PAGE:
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Allergies & Special Diets

Special Dietary Needs

If you have allergies or adhere to a special diet, such as low-fat, organic, vegetarian or vegan, you will find a supportive menu and staff committed to helping you achieve your dietary goals. MIT Dining and MIT Medical also work together to provide personal attention and find service solutions for students with special dietary requirements wherever possible.

Kosher - Shabbat and Jewish Holiday Meals


Kosher Dining at MIT adheres to the highest standards of Jewish dietary law. Program oversight is by the Vaad Harabonim of New England [Rabbinical Council of New England], MIT Campus Dining, and MIT Hillel. The Howard Dining Hall in Maseeh Hall offers a dedicated kosher station during lunch and dinner. Visit the House Dining Homepage, operated by Bon Appétit, to for menus and hours.  Also, Kosher Dining offers some weekday dinners in W11 at 6 p.m. Visit the MIT Hillel kosher dining web page for a schedule. Please contact MIT Hillel for more information.

Halal Food

Muslim students will find halal menu offerings at The Howard Dining Hall in Maseeh Hall, Baker House, and McCormick Hall. Visit the House Dining Homepage for more information including menus and hours of operation. Sepal, located in the Lobdell Food Court, also serves halal menu items.

Vegetarians


If you observe a vegetarian diet, you will find choices at every restaurant on campus. All House Dining locations offer extensive vegetarian menus. Wherever possible, dedicated equipment is used to prepare and maintain the integrity of vegetarian offerings. Vegan students may enjoy dining at the Clover Food Truck.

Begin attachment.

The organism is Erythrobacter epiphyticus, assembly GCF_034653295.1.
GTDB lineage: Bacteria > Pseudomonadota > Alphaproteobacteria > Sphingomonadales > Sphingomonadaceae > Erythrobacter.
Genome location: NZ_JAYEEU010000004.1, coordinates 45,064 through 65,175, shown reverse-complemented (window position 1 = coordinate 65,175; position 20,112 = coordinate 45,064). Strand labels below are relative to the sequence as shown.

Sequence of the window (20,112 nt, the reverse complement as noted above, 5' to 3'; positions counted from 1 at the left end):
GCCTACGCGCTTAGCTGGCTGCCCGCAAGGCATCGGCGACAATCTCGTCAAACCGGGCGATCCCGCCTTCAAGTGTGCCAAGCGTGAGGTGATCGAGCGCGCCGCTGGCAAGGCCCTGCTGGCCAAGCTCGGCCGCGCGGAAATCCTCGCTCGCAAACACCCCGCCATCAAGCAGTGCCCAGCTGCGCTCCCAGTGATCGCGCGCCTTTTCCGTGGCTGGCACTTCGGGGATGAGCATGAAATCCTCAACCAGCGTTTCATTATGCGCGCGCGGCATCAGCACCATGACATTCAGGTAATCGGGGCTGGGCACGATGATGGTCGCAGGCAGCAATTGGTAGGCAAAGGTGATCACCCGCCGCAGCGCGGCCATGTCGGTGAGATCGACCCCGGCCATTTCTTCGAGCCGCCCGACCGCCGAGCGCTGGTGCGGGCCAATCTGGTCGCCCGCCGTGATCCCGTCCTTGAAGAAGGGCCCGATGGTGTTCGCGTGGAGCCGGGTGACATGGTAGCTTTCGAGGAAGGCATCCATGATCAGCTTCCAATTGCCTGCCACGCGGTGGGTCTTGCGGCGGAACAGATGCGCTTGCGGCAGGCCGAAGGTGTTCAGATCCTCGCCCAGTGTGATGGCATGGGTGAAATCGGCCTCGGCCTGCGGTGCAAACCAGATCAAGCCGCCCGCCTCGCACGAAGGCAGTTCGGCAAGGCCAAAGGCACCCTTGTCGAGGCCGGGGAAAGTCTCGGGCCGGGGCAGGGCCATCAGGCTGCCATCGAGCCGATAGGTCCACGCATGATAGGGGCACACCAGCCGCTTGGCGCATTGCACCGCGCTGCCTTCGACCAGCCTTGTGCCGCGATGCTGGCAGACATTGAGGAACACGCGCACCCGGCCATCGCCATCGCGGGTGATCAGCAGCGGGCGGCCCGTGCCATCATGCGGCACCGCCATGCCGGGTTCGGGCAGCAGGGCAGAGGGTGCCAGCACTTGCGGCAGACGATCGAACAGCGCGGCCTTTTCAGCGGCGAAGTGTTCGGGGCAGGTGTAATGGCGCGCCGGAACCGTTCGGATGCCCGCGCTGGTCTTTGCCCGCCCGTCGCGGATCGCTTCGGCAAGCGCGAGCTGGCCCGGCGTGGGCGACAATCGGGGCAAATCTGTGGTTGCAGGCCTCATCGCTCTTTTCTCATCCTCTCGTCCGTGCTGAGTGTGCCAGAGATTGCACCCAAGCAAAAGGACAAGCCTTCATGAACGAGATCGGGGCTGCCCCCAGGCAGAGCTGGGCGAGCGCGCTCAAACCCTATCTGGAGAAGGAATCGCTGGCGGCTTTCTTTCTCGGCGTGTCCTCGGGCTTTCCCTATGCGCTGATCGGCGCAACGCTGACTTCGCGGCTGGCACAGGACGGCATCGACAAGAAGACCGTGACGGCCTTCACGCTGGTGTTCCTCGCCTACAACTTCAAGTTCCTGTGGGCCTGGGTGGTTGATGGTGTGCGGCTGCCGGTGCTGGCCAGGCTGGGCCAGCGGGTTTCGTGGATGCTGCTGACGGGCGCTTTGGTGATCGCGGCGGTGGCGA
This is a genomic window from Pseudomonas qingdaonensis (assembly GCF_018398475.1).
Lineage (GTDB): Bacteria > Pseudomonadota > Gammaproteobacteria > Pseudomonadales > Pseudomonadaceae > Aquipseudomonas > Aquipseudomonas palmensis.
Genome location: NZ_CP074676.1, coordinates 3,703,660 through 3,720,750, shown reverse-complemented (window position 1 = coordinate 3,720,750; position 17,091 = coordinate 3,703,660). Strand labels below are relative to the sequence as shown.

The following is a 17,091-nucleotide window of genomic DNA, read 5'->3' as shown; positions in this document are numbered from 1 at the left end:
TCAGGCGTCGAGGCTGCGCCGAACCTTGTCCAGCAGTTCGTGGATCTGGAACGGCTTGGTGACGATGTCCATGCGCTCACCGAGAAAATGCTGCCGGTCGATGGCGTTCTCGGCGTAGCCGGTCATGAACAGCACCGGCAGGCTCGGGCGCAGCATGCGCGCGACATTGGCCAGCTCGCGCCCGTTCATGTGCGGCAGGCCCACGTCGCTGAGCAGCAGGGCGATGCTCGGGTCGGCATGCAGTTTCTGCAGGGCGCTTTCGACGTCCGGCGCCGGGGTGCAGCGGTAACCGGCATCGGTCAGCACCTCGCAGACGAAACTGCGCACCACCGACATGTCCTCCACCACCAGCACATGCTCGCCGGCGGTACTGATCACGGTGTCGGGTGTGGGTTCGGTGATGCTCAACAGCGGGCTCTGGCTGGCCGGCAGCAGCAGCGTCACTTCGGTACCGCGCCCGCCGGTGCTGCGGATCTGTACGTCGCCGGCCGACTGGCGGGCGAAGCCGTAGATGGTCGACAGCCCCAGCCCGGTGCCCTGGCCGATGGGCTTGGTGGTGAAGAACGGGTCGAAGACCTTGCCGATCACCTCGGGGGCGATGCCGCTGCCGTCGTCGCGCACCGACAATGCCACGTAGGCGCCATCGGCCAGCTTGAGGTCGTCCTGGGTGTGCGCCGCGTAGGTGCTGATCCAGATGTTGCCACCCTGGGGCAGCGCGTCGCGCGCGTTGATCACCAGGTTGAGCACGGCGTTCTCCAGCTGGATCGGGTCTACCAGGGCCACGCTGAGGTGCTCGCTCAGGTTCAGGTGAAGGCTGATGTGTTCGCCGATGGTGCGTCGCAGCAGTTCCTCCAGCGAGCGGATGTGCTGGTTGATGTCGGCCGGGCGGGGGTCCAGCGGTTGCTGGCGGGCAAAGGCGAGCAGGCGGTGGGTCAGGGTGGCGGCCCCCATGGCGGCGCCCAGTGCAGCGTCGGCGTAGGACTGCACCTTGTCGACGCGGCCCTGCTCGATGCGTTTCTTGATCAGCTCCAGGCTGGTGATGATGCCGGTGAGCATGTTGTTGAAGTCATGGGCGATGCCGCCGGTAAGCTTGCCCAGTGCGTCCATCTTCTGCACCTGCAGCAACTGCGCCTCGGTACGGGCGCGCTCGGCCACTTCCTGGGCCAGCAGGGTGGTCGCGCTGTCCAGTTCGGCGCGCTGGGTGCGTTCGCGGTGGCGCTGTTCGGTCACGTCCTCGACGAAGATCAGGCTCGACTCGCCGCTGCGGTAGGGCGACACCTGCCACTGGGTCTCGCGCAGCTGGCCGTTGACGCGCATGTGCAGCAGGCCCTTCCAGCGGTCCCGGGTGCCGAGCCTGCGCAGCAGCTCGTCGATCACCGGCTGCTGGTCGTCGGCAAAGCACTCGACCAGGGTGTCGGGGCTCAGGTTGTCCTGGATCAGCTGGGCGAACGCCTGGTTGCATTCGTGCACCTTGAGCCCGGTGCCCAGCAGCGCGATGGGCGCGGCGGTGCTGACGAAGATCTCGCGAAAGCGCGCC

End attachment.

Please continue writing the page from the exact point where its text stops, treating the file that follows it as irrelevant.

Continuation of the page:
Allergies

There are 7 food items that account for almost 90% of food allergic reactions: milk, eggs, peanuts, tree nuts, fish, shellfish, soy and wheat. We work hard to identify all dishes that are prepared with these items and we advise diners with allergies to do following:

  1. Pay attention to dish names. Dishes made with common allergens often have that allergen mentioned in the name of the dish.
  2. Read labels. Many of our grab-and-go items are packaged with nutrition labeling, and many hot entrées have nutrition labels posted at the point of service.
  3. Dine in house dining halls and establish a relationship with the chef. Simple conversations with the chef in your house can make your dining experience a lot easier. Identify your allergies to the chef manager or MIT Dining as early in the term as possible.

Students with special diets should be seen by a student health professional at MIT Medical Primary Care and receive a referral to the MIT Medical nutritionist.  All visits are free and confidential!